The Colored Pencil Course – Colored Pencil Basics

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ABOUT THIS COURSE

“The Colored Pencil Course” is designed to guide absolute beginners and intermediate artists to a level of producing professional quality colored pencil drawings through concise and “easy to digest” modules that include HD videos and Ebooks.

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Description: The basics of colored pencil drawing including the compositional make up of a colored pencil, the importance of pencil pressure, application techniques and mark-making, how surface texture affects the mark, mixing blacks, and the "5" do's for better hues.

Suggested Materials: Colored Pencils (Prismacolor Premier pencils are used but any brand is fine), Bristol paper, Mi-Teintes Paper

Next Video: The Magic of Burnishing

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Every demo above is included (and more not pictured.)

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Comments

The Colored Pencil Course – Colored Pencil Basics — 22 Comments

  1. I have a 72 set of Prismacolor pencils and recently had a chance to get a set of 76 Caran D’Arche Luminance at a really good price. I had seen where a gal who does portraits uses these pencils… upon checking after purchase, they also make others without the “luminance” designation. These say they have won awards for the highest lightfastness – 80%. What do you think of this brand of colored pencils and what significance – if any – does lightfastness have to do with performance? Thank You.

  2. I am a painter . Watching the technical work of placing all those layers on top of each other looks tedious on one hand but really fun and absorbing on the other. I just bought some Derwent intense pencils. Watching this video got me pretty excited to use them. I will use arches 140 lb hot press paper and I might add ink or water colours to intensify the process. I wonder if the pencils will give me a bit more control… Do you have a video on overcoming fear of ….diving in? wasting materials ? Or time? Arg the artist in me lol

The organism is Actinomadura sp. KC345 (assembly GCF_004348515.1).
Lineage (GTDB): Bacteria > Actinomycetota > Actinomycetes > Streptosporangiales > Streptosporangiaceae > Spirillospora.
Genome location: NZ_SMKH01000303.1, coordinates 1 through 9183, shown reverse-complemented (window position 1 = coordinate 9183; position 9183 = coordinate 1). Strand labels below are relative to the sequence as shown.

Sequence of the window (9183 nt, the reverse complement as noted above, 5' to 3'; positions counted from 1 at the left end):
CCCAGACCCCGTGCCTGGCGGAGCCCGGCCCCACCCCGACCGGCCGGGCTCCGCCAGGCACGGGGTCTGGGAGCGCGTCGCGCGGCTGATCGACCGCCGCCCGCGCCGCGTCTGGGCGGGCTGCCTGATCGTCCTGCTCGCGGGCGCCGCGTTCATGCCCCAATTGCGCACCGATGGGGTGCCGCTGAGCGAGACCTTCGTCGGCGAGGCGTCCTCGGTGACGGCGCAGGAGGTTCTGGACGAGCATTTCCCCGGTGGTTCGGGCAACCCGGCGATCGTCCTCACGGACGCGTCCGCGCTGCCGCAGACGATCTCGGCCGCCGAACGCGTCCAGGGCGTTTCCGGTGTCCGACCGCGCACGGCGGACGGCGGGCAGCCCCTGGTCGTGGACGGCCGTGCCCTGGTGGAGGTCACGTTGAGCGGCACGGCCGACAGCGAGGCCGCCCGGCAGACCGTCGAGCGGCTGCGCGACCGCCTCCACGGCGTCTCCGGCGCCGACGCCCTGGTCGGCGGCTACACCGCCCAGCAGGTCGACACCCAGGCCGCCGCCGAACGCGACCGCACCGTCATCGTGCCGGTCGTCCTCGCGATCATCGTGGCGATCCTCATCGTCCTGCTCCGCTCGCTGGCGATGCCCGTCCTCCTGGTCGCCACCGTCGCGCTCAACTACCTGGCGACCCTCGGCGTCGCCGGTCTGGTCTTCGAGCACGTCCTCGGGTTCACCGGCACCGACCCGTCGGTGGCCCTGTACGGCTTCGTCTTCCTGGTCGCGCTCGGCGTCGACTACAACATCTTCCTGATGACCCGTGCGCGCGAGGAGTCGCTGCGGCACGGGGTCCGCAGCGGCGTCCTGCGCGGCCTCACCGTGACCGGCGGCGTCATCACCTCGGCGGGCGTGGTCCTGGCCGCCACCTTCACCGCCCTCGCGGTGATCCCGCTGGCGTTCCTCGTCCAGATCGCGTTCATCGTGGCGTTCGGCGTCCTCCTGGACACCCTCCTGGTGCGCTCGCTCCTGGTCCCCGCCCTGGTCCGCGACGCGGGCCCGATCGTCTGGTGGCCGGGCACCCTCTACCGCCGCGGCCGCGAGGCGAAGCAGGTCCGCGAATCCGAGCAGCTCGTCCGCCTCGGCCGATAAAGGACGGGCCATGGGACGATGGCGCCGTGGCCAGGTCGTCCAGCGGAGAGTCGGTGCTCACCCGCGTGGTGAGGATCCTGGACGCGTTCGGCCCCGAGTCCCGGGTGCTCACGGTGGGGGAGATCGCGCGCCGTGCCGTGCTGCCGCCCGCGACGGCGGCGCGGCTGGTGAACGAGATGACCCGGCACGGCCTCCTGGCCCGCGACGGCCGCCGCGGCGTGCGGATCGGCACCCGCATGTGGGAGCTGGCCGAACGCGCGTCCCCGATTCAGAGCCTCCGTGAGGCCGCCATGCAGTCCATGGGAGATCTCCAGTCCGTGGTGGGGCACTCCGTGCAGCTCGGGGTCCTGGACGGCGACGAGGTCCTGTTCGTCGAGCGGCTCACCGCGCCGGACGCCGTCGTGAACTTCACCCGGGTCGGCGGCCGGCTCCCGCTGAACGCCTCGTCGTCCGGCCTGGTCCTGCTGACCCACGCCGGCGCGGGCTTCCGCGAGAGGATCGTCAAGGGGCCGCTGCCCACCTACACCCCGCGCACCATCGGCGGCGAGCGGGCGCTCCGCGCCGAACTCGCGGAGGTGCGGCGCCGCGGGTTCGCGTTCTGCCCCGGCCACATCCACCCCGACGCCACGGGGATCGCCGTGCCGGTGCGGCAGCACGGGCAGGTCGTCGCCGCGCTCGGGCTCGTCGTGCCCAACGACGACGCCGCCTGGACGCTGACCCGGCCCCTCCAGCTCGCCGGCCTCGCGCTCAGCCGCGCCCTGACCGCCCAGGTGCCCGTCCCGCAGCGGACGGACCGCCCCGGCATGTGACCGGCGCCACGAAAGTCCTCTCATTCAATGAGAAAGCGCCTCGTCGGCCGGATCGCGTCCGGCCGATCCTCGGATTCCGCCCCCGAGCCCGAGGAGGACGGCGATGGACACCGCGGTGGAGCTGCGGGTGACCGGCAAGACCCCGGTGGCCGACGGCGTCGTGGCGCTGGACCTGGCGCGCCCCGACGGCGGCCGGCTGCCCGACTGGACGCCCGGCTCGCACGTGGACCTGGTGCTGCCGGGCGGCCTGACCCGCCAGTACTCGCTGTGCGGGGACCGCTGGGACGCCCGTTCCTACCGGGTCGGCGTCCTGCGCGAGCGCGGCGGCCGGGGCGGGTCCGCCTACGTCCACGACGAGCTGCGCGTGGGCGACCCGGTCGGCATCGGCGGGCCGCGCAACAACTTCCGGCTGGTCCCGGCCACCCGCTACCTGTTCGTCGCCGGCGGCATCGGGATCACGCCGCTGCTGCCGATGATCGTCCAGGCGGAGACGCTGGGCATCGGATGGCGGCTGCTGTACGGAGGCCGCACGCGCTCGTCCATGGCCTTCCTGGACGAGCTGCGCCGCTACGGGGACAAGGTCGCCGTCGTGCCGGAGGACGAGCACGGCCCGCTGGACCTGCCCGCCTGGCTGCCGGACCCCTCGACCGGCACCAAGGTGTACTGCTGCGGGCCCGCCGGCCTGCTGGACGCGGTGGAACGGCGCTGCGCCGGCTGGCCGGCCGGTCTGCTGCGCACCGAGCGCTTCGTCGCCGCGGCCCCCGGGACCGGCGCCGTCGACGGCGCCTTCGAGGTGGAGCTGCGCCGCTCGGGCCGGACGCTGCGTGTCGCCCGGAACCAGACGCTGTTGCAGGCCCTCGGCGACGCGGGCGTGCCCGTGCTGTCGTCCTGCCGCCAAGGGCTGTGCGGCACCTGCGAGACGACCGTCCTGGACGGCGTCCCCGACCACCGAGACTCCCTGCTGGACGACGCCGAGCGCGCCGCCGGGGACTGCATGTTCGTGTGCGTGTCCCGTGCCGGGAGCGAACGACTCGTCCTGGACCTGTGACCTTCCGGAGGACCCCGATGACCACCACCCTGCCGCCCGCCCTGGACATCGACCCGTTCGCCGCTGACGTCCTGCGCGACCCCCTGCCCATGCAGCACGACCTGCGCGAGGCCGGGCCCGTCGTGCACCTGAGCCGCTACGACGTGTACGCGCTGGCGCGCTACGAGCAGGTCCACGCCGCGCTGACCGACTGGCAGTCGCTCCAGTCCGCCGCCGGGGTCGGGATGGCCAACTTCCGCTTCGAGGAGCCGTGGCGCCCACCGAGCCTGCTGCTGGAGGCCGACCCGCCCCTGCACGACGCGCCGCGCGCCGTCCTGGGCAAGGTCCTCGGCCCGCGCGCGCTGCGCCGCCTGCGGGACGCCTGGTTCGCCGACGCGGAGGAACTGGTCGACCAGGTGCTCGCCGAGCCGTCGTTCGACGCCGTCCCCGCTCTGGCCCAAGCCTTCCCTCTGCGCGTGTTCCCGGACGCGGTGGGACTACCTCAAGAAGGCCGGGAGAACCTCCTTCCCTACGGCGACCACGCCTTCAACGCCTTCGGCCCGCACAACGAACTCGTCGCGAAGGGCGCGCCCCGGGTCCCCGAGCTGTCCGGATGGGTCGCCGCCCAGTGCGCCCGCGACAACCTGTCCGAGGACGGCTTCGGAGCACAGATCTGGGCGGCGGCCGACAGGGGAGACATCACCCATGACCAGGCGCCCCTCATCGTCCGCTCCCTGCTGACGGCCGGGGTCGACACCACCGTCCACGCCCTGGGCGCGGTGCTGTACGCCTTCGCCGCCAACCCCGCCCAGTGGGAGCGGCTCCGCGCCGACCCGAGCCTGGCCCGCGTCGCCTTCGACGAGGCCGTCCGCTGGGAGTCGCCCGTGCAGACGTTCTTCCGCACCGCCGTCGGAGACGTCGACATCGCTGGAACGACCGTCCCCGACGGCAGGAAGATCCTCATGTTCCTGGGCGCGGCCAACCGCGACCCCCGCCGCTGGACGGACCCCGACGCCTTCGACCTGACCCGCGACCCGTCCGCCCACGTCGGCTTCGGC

• Thanks Matt
        Matt I did a painting of mountains and trees and a shore line. I used gouache , white liquid golden acrylics, and Derwent inktense pencils and water . I have a rainstorm coming in with spots of light breaking through the clouds onto the water. Not just sparkles but areas . I want to show the light shaft coming down from above where there is a break in the clouds . Do you have any suggestions or demos on how to achieve this atmospheric effect? It’s kind of a complicated process.
        I look forwards to reading your comments on perfectionism . You seem to have a grasp of everything many artists need to tackle. Thanks 🙂

  3. I loved your article connected to the above link you sent me! . I teach art classes ( not as well as you do!) and I am going to read this article to my students if that’s okay with you.
    Also in pertaining to my own art . Its interesting to watch your clear concise instructions . It helps me when I am making a mess or have made a mess to step back and look at what I have done wrong. Then commit myself to correcting it instead of like you mentioned restarting it or putting it on a shelf.
    I don’t usually restart something but I do set things aside … For like a year! Haha
    Thanks Matt

  4. hi matt,
    1.may i use the “side “of the colored pencil when shading? (it seems to be smoother & i get an even transition)
    2.do you ever use watercolor paper with your colored pencils? (i know it has a rougher surface)
    3.have you had experience with strathmore pastel-textured finish/80 lb.(400 series)? i began a drawing with it and not
    sure if i should finish it cause it is too grainy and may not be worth all the hard work/time it is taking….
    please advise…
    thanks,raquel

  5. I’m a newcomer to drawing with colored pencil, having just completed the first two modules of the CP course using Prismacolor Premier pencils and Strathmore Bristol (“vellum” surface 100lb) paper. My current problem is that when I put down more than one layer of color, the result is hundreds of unfilled crevices. The first layer isn’t too bad in that respect, but subsequent layers look rougher than the first one, while the opposite should be true (that is, I think second, third, and later layers should produce a smoother look).

    I do know how to put down light, medium, and heavy layers of color. But even after multiple layers with the final layer being a heavy one, the valleys and crevices are still very obvious. The result still looks quite rough, and the color values aren’t exactly the same as the ones you’re getting using the same brand of pencils. Your own results without burnishing are much softer and more pleasing than I can accomplish. Yes – I know I can’t expect to duplicate the results you get, but my own results look so “rough” that I must be doing something incorrectly.

  6. hi. I recently by this course but I can not download the ebook. it opens the link but nothing show up on it. I hope you can help me with this issue

  7. Hi, This is the first lesson I have taken with The Virtual Instructor, and I am enjoying it because I appreciate the detail. I do have one comment, and that is that it would be helpful to show the reference photo or object somewhere on the page so we can see what you are doing and compare it to the reference. Thank you!

    • Hi Caryl, If a photo reference is used in the modules of this course, links are provided in the info box under the video. A photo reference was not used in this module. I hope this helps.

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